By MA Design Studies Candidate, Jhen-Yi Lin
How might design provide a new approach to inform public policy planning and implementation? And what brings designers and public policy makers to sit at the same table and discuss social issues?
On September 4, 2014, I presented an academic paper “Design Capabilities in the Public Sector” at 19th Design Management Conference, which was held in London by Design Management Institute. With its definition expanded by the knowledge of design history, political science, sociology, anthropology and management, it appears that the meaning of design is changing and widening from creating an artifact to using artifacts in a broader context to drive behavioral change. In the first year of Design Studies program, I was challenged to rethink everything in my everyday life, from a chair, a potato-peeler, an iPhone, to a subway map diagram and the natural and artificial world that we all live within. I was challenged to depart from tangible and familiar forms of objects and dive into intangible and unfamiliar internal structures and intentions that were embedded in objects.
In trying to understand the essence of design, my research has led me to think about the relationship between design and public policy. Not just public policy for the design industry, but more importantly, the design of public policy, public organizations, city-level systems and management, that, on one hand are so intangible, yet on the other, so close to our everyday life. The paper I presented in London—based on thinking design at a systems level, human- centered value and design capabilities—tries to explore a common ground, to bring design communities and public policy makers to work together to improve social causes and address long-term public policy effectiveness.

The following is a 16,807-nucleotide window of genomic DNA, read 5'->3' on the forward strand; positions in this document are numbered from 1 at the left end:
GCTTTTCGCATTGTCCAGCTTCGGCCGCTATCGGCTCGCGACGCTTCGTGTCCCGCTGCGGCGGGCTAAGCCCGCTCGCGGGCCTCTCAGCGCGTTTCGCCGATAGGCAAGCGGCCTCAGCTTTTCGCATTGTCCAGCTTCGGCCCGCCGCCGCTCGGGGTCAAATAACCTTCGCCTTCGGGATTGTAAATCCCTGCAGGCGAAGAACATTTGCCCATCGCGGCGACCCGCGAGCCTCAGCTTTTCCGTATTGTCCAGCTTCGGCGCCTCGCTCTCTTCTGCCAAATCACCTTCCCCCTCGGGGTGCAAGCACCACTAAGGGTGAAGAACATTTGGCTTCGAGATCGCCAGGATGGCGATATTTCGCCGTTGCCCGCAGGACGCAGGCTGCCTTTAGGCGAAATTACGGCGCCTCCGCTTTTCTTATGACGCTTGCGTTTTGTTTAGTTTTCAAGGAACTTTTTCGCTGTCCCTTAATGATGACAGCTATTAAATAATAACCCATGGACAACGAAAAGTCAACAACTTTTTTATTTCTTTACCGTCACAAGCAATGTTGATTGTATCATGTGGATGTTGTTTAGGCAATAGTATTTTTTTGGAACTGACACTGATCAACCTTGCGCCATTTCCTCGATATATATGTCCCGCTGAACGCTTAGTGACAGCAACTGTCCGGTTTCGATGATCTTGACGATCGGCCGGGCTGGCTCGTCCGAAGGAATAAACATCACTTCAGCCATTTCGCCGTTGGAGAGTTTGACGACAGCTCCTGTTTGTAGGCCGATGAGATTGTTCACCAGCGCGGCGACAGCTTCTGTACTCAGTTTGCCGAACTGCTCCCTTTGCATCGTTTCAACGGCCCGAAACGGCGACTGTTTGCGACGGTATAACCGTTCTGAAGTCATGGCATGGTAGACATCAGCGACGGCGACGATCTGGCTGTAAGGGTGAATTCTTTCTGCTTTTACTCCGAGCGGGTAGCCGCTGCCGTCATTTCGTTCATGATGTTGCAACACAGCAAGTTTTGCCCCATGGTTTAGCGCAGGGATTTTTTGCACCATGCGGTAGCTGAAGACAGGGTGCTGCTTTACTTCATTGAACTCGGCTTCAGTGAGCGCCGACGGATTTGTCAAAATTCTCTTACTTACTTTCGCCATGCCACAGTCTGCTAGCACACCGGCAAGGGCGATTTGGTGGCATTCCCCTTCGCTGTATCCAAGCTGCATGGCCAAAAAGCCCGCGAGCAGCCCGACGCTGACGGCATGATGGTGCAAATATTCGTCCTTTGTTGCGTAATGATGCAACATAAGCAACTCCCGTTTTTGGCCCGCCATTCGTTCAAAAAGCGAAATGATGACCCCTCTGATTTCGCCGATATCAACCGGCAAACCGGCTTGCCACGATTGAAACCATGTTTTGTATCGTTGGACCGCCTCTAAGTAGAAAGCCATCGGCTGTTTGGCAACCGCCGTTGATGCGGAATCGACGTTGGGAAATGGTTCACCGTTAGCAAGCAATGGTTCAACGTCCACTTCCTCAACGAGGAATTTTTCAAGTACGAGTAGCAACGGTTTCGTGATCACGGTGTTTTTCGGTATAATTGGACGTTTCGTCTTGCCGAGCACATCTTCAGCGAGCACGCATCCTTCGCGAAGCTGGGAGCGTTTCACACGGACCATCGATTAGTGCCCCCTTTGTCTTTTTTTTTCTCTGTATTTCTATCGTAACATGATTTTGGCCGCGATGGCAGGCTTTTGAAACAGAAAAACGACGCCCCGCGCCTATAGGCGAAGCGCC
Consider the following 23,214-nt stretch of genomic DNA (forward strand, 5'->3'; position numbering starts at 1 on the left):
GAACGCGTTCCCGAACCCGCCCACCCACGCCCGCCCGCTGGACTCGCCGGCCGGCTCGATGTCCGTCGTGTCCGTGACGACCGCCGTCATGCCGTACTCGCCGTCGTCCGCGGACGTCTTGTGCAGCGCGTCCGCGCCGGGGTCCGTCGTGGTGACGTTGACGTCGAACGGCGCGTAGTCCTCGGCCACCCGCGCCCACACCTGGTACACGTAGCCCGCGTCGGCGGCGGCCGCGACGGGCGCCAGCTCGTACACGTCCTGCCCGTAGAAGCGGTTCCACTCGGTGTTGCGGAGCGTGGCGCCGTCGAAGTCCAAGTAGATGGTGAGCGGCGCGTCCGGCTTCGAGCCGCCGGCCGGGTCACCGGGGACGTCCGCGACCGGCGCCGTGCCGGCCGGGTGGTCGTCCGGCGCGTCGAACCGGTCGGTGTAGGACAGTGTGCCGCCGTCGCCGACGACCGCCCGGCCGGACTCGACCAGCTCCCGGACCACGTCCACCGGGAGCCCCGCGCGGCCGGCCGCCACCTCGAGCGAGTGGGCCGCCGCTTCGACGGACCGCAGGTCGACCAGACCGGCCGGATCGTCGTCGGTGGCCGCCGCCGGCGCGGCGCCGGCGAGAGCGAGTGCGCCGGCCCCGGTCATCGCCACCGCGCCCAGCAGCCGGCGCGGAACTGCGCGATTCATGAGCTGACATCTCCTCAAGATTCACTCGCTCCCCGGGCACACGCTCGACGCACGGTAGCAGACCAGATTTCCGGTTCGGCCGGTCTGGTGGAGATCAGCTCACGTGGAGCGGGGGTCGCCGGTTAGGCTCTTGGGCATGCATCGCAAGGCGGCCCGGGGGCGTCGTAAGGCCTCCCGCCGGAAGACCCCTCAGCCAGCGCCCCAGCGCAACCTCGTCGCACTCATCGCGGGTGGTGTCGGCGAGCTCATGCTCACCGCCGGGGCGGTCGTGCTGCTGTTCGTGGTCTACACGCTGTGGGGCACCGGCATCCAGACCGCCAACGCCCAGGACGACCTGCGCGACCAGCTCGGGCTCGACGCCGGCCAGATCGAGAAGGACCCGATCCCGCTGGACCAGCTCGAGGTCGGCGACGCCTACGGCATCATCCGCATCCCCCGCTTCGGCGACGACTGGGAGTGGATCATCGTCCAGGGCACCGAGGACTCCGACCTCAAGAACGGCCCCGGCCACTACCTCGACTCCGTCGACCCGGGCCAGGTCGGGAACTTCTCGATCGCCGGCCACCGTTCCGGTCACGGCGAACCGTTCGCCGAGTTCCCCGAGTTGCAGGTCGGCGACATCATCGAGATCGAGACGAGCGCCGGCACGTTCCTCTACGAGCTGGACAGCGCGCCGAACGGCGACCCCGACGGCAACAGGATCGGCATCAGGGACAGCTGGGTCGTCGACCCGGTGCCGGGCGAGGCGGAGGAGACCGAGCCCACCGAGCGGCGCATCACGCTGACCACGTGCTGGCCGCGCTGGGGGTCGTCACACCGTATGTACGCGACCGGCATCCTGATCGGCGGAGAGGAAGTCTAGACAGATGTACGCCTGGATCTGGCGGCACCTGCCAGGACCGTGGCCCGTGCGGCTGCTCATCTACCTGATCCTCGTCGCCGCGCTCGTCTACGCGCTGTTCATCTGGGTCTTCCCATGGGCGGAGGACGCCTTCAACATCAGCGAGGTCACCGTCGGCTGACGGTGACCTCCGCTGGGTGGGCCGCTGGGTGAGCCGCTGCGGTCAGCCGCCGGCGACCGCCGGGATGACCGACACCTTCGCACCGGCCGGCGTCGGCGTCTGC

Approaching public policy as design artifact provides a new avenue to rethink capabilities of design. I used the Transport for London as one of case studies and illustrate four attributes that design artifacts and public policy share. Both public policy and design artifacts exist within constraints and boundaries, form their task structures hierarchically, rely heavily on negotiation between process and incommensurability, and synthesize their outcomes from components and resources. In this case, the transport system made a good example to illustrate how public service has been designed to meet everyday needs. Everything from the tube map, street signs on the road, different mechanisms to guide pedestrians and vehicles—just to name a few— jointly provide a synthesis to carry millions of passengers across the city every day.